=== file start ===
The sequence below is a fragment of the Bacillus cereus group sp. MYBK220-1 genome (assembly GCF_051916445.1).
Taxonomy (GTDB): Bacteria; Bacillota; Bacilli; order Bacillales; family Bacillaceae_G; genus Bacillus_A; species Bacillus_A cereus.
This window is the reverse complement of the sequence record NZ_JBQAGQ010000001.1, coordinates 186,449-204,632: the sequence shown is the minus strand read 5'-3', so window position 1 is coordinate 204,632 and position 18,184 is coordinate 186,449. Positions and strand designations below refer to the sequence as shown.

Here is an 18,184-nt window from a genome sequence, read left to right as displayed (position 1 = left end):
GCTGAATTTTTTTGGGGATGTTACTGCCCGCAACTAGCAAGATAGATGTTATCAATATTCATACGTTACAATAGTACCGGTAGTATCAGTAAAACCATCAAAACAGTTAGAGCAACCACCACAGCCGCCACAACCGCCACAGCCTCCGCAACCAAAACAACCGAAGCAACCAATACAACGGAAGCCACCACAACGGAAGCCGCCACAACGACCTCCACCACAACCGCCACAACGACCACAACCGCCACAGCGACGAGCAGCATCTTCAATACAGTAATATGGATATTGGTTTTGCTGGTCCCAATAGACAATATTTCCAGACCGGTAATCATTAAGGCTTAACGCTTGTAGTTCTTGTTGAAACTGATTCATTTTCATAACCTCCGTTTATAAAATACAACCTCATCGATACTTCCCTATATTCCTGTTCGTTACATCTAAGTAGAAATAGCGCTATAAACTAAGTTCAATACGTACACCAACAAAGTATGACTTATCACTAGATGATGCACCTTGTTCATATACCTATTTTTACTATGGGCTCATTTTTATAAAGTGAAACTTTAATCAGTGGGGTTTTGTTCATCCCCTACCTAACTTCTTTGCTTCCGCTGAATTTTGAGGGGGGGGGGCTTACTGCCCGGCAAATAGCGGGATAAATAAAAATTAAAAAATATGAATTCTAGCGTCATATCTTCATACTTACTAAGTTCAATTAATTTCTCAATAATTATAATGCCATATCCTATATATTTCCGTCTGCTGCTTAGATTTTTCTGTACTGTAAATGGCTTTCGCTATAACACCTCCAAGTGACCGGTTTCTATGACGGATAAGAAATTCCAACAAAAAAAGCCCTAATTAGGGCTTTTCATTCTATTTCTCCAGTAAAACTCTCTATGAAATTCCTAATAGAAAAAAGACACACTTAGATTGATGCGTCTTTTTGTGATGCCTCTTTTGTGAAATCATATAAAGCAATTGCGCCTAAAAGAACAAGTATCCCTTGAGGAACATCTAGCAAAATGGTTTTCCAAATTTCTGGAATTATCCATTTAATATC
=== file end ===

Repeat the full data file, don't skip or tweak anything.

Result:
The sequence below is a fragment of the Bacillus cereus group sp. MYBK220-1 genome (assembly GCF_051916445.1).
Taxonomy (GTDB): Bacteria; Bacillota; Bacilli; order Bacillales; family Bacillaceae_G; genus Bacillus_A; species Bacillus_A cereus.
This window is the reverse complement of the sequence record NZ_JBQAGQ010000001.1, coordinates 186,449-204,632: the sequence shown is the minus strand read 5'-3', so window position 1 is coordinate 204,632 and position 18,184 is coordinate 186,449. Positions and strand designations below refer to the sequence as shown.

Here is an 18,184-nt window from a genome sequence, read left to right as displayed (position 1 = left end):
GCTGAATTTTTTTGGGGATGTTACTGCCCGCAACTAGCAAGATAGATGTTATCAATATTCATACGTTACAATAGTACCGGTAGTATCAGTAAAACCATCAAAACAGTTAGAGCAACCACCACAGCCGCCACAACCGCCACAGCCTCCGCAACCAAAACAACCGAAGCAACCAATACAACGGAAGCCACCACAACGGAAGCCGCCACAACGACCTCCACCACAACCGCCACAACGACCACAACCGCCACAGCGACGAGCAGCATCTTCAATACAGTAATATGGATATTGGTTTTGCTGGTCCCAATAGACAATATTTCCAGACCGGTAATCATTAAGGCTTAACGCTTGTAGTTCTTGTTGAAACTGATTCATTTTCATAACCTCCGTTTATAAAATACAACCTCATCGATACTTCCCTATATTCCTGTTCGTTACATCTAAGTAGAAATAGCGCTATAAACTAAGTTCAATACGTACACCAACAAAGTATGACTTATCACTAGATGATGCACCTTGTTCATATACCTATTTTTACTATGGGCTCATTTTTATAAAGTGAAACTTTAATCAGTGGGGTTTTGTTCATCCCCTACCTAACTTCTTTGCTTCCGCTGAATTTTGAGGGGGGGGGGCTTACTGCCCGGCAAATAGCGGGATAAATAAAAATTAAAAAATATGAATTCTAGCGTCATATCTTCATACTTACTAAGTTCAATTAATTTCTCAATAATTATAATGCCATATCCTATATATTTCCGTCTGCTGCTTAGATTTTTCTGTACTGTAAATGGCTTTCGCTATAACACCTCCAAGTGACCGGTTTCTATGACGGATAAGAAATTCCAACAAAAAAAGCCCTAATTAGGGCTTTTCATTCTATTTCTCCAGTAAAACTCTCTATGAAATTCCTAATAGAAAAAAGACACACTTAGATTGATGCGTCTTTTTGTGATGCCTCTTTTGTGAAATCATATAAAGCAATTGCGCCTAAAAGAACAAGTATCCCTTGAGGAACATCTAGCAAAATGGTTTTCCAAATTTCTGGAATTATCCATTTAATATC